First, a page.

The city of Bay Minette, Ala., will begin the process of negotiating terms of transfer of the 64-acre property after the club’s members and Board of Directors approved the takeover last month. The city is not buying the property, but is expected to gain title to all of the non-profit’s assets by agreeing to assume the country club’s estimated $235,000 debt.
The Bay Minette City Council has voted to move forward with the acquisition of Holly Hills Country Club, the Birmingham (Ala.) News reported.
The unanimous vote on the resolution begins the process during which the city and the Bay Minette, Ala., club’s Board of Directors are expected to negotiate the terms of transfer of the 64-acre property, the News reported.
The Holly Hills Country Club Board and club members approved the city’s takeover last month, the News reported.
“Board members sent feelers our way to gauge our interest in taking it over,” Bay Minette Mayor Bob Wills said last week. “The people on the Board have worked very hard over the years to maintain the country club on their own, but with declining membership and public traffic over the past few years, they realized that they would not be able to do it any longer on their own.”
The country club, which was incorporated as a non-profit entity in November 1965, includes a recently renovated clubhouse, nine-hole golf course, practice range, maintenance equipment, golf carts and other accessories, the News reported.
The city is not buying the property, but is expected to gain title to all of the non-profit’s assets by agreeing to assume the country club’s estimated $235,000 debt, the News reported.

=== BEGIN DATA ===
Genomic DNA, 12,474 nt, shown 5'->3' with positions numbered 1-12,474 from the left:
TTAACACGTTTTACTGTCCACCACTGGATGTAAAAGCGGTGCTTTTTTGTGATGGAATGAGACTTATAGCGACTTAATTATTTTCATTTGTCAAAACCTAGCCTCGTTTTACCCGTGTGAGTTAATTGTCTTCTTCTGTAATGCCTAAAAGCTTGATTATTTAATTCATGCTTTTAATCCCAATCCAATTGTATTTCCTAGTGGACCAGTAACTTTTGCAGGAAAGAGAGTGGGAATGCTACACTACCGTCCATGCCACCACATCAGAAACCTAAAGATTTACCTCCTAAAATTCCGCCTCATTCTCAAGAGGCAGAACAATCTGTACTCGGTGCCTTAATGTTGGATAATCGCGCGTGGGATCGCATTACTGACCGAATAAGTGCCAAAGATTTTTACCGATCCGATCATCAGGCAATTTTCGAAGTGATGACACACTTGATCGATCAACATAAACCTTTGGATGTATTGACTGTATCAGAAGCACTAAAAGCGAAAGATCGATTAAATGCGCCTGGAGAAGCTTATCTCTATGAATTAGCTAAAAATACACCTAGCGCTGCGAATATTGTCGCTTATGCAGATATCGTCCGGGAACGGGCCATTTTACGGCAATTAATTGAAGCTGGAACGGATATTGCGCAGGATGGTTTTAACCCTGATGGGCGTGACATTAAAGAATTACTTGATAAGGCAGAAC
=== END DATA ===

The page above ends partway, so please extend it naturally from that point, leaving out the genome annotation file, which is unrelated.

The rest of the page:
Baldwin County tax records show the assessed value of the land at $451,900 and the clubhouse at $197,200. The club is located about 3.5 miles south from the city’s southern limits, the News reported.
City attorney Scotty Lewis said an Alabama attorney general’s opinion confirmed a municipality’s ability to purchase property outside of its municipal limits as long as it will be used for municipal purposes, the News reported. The acquisition is too early in the process to discuss if the city would consider annexing contiguous lands to eventually bring the country club into municipal boundaries, Lewis said.
Wills suggested that the city may use a portion of a $1.2 million windfall received in December when it refinanced two municipal bond issues to pay off the debt and make additional improvements, the News reported.
With an assessed value of $649,100, Wills, who has been a dues-paying member for 40 years, said last week that he and the council believe the city is getting a deal. He is optimistic that within six months of the deal being completed the country club and golf course will be close to self-sustaining, the News reported.
“After the first six months I believe the Holly Hills will be able to carry itself, will not be a financial drain on the city and will be a very valuable asset to the city,” Wills said. “With the city’s PR and marketing capabilities and capital resources, we’ll be able to do things out there that the Board, even though they tried, just was not able to do.”
For many years, Wills said the clubhouse was the place to host meetings, banquets and dances. With it soon to be in city hands, he said the plan is to market it once again as a place to host multiple functions, the News reported.
“We plan on upgrading the kitchen with the intent of hopefully turning the clubhouse into a destination place for people wanting an alternative place to get dinner on a Friday or Saturday night,” Wills said. “I’m very optimistic. Word is already getting out across the region that the city is taking it over. We think it will be a positive for us. There’s already momentum building.”
No decisions have yet been made as to what memberships will cost or how much it will cost others to rent the clubhouse to host a function. The city wants to structure membership rates in such a way that there are benefits to joining, Wills said, while also increasing the club’s attractiveness to the general public, the News reported.